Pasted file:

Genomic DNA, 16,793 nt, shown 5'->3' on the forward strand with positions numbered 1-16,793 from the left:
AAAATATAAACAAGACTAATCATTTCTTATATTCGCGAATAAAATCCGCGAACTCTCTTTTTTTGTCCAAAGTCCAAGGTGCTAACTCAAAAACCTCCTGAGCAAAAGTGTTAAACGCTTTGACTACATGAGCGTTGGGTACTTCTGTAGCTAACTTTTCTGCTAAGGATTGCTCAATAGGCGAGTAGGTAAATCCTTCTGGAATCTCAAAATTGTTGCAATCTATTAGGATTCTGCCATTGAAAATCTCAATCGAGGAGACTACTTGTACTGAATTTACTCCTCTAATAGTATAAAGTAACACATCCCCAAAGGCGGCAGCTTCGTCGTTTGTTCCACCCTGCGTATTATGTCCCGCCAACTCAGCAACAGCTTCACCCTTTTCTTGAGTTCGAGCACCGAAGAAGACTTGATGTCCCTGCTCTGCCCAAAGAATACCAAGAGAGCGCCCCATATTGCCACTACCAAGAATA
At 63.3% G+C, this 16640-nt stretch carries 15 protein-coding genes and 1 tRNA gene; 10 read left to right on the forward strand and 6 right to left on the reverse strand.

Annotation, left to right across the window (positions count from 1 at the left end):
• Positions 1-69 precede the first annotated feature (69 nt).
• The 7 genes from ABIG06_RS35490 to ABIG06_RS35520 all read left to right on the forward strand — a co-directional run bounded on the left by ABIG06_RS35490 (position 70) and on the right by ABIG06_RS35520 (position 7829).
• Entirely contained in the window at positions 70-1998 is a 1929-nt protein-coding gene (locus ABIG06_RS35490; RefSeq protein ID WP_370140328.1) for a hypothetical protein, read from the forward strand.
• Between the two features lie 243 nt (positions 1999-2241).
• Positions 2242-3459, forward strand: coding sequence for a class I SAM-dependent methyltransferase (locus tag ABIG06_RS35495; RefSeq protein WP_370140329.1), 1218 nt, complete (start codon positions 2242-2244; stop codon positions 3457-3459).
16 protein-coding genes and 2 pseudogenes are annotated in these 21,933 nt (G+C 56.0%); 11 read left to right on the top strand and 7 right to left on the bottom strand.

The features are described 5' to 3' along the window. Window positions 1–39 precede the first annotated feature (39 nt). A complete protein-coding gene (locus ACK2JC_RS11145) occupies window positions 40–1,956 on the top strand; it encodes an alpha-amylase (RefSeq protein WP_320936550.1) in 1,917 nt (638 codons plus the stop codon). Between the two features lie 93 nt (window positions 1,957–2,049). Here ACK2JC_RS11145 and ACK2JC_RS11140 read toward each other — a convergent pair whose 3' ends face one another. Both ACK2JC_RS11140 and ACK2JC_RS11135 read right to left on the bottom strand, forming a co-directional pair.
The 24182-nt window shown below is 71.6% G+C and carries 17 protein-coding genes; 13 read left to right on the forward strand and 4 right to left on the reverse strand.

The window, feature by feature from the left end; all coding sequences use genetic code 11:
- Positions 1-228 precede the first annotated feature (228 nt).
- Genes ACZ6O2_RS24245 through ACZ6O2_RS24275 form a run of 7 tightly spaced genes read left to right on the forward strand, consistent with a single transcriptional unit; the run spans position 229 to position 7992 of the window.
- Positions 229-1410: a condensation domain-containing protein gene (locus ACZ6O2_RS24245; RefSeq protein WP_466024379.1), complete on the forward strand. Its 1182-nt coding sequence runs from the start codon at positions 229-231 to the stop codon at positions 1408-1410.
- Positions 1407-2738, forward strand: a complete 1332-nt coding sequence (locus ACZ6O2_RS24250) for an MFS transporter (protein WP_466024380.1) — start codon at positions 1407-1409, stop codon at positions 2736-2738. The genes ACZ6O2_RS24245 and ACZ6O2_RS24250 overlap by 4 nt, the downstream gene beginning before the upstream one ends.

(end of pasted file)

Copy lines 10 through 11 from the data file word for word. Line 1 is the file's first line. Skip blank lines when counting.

16 protein-coding genes and 2 pseudogenes are annotated in these 21,933 nt (G+C 56.0%); 11 read left to right on the top strand and 7 right to left on the bottom strand.

The features are described 5' to 3' along the window. Window positions 1–39 precede the first annotated feature (39 nt). A complete protein-coding gene (locus ACK2JC_RS11145) occupies window positions 40–1,956 on the top strand; it encodes an alpha-amylase (RefSeq protein WP_320936550.1) in 1,917 nt (638 codons plus the stop codon). Between the two features lie 93 nt (window positions 1,957–2,049). Here ACK2JC_RS11145 and ACK2JC_RS11140 read toward each other — a convergent pair whose 3' ends face one another. Both ACK2JC_RS11140 and ACK2JC_RS11135 read right to left on the bottom strand, forming a co-directional pair.